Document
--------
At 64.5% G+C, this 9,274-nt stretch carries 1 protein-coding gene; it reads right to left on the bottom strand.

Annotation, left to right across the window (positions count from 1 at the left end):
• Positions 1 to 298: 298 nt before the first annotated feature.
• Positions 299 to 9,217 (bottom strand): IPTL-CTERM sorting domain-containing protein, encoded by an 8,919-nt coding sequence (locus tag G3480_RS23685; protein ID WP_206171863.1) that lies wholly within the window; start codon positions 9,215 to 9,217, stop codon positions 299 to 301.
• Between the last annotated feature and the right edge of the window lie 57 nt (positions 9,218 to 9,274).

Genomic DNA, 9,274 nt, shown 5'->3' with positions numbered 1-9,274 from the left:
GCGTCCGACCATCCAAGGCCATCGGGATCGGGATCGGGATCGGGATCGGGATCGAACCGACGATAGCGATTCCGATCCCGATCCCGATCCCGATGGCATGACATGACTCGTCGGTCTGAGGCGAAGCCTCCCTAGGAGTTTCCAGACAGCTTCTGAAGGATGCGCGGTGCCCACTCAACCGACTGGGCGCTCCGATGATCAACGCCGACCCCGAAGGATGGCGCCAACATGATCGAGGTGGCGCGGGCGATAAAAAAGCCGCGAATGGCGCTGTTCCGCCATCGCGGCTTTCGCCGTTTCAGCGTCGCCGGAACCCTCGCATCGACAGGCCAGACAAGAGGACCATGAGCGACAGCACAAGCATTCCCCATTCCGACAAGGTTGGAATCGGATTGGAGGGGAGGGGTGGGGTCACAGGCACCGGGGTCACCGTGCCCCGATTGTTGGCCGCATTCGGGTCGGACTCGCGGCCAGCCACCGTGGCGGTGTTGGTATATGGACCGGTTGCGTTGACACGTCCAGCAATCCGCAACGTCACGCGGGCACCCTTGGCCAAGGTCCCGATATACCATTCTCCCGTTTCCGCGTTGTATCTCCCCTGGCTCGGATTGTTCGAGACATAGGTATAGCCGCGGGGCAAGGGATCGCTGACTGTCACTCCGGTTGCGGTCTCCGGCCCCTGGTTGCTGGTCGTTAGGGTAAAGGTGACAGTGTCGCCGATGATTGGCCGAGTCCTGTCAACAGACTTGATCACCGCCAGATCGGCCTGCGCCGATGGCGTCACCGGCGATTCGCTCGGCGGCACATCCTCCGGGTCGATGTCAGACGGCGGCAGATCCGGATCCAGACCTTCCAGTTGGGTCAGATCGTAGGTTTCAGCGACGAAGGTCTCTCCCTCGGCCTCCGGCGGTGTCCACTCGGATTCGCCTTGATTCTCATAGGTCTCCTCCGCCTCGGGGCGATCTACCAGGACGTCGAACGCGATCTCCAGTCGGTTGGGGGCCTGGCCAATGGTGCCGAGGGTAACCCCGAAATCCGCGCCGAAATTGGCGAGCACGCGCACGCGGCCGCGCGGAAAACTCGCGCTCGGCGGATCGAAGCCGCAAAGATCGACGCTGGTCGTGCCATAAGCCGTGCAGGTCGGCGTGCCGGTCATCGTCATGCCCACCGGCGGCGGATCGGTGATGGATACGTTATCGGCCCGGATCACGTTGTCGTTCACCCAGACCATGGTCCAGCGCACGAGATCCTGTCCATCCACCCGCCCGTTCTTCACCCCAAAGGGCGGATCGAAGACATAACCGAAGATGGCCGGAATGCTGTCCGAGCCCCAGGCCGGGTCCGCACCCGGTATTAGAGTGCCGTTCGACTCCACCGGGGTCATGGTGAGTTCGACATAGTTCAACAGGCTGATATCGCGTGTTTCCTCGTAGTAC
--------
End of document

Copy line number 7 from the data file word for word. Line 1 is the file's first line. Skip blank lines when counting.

GCGTCCGACCATCCAAGGCCATCGGGATCGGGATCGGGATCGGGATCGGGATCGAACCGACGATAGCGATTCCGATCCCGATCCCGATCCCGATGGCATGACATGACTCGTCGGTCTGAGGCGAAGCCTCCCTAGGAGTTTCCAGACAGCTTCTGAAGGATGCGCGGTGCCCACTCAACCGACTGGGCGCTCCGATGATCAACGCCGACCCCGAAGGATGGCGCCAACATGATCGAGGTGGCGCGGGCGATAAAAAAGCCGCGAATGGCGCTGTTCCGCCATCGCGGCTTTCGCCGTTTCAGCGTCGCCGGAACCCTCGCATCGACAGGCCAGACAAGAGGACCATGAGCGACAGCACAAGCATTCCCCATTCCGACAAGGTTGGAATCGGATTGGAGGGGAGGGGTGGGGTCACAGGCACCGGGGTCACCGTGCCCCGATTGTTGGCCGCATTCGGGTCGGACTCGCGGCCAGCCACCGTGGCGGTGTTGGTATATGGACCGGTTGCGTTGACACGTCCAGCAATCCGCAACGTCACGCGGGCACCCTTGGCCAAGGTCCCGATATACCATTCTCCCGTTTCCGCGTTGTATCTCCCCTGGCTCGGATTGTTCGAGACATAGGTATAGCCGCGGGGCAAGGGATCGCTGACTGTCACTCCGGTTGCGGTCTCCGGCCCCTGGTTGCTGGTCGTTAGGGTAAAGGTGACAGTGTCGCCGATGATTGGCCGAGTCCTGTCAACAGACTTGATCACCGCCAGATCGGCCTGCGCCGATGGCGTCACCGGCGATTCGCTCGGCGGCACATCCTCCGGGTCGATGTCAGACGGCGGCAGATCCGGATCCAGACCTTCCAGTTGGGTCAGATCGTAGGTTTCAGCGACGAAGGTCTCTCCCTCGGCCTCCGGCGGTGTCCACTCGGATTCGCCTTGATTCTCATAGGTCTCCTCCGCCTCGGGGCGATCTACCAGGACGTCGAACGCGATCTCCAGTCGGTTGGGGGCCTGGCCAATGGTGCCGAGGGTAACCCCGAAATCCGCGCCGAAATTGGCGAGCACGCGCACGCGGCCGCGCGGAAAACTCGCGCTCGGCGGATCGAAGCCGCAAAGATCGACGCTGGTCGTGCCATAAGCCGTGCAGGTCGGCGTGCCGGTCATCGTCATGCCCACCGGCGGCGGATCGGTGATGGATACGTTATCGGCCCGGATCACGTTGTCGTTCACCCAGACCATGGTCCAGCGCACGAGATCCTGTCCATCCACCCGCCCGTTCTTCACCCCAAAGGGCGGATCGAAGACATAACCGAAGATGGCCGGAATGCTGTCCGAGCCCCAGGCCGGGTCCGCACCCGGTATTAGAGTGCCGTTCGACTCCACCGGGGTCATGGTGAGTTCGACATAGTTCAACAGGCTGATATCGCGTGTTTCCTCGTAGTAC